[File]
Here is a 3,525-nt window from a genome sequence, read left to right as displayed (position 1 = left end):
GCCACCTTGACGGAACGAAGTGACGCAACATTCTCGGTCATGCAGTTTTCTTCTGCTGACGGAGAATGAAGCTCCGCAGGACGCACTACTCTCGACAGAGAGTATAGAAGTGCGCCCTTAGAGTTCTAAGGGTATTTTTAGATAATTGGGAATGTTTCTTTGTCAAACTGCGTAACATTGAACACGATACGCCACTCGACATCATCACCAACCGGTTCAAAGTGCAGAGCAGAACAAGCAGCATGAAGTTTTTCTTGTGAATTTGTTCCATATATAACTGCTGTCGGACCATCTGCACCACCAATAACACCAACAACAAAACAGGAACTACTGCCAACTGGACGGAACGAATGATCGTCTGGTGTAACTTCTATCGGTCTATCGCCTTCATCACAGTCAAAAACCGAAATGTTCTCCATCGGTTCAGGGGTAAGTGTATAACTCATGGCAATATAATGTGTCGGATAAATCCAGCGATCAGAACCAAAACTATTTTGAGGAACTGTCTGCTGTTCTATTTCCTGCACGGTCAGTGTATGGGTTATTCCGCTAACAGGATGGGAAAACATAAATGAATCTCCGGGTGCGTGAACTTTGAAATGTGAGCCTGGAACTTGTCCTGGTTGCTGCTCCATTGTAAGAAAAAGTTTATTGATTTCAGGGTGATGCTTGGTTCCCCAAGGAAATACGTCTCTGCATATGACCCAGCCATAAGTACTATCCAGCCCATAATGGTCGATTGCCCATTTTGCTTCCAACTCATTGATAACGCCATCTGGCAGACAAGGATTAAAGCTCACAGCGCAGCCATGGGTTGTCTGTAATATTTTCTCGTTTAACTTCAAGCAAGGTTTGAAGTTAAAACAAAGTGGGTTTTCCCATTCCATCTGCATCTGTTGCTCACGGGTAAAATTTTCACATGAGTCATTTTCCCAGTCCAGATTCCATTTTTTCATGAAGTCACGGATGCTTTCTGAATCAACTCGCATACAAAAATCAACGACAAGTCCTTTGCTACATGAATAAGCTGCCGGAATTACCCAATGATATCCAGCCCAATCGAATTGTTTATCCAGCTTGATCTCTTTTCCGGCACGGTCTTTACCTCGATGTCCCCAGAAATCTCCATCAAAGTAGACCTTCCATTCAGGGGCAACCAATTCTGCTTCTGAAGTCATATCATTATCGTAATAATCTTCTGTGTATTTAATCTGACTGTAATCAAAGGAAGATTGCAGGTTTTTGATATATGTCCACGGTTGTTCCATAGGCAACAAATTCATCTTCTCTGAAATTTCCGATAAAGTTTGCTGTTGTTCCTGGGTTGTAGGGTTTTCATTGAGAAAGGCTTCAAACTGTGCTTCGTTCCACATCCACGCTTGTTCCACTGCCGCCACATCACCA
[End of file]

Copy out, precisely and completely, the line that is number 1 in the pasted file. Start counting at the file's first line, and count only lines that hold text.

Here is a 3,525-nt window from a genome sequence, read left to right as displayed (position 1 = left end):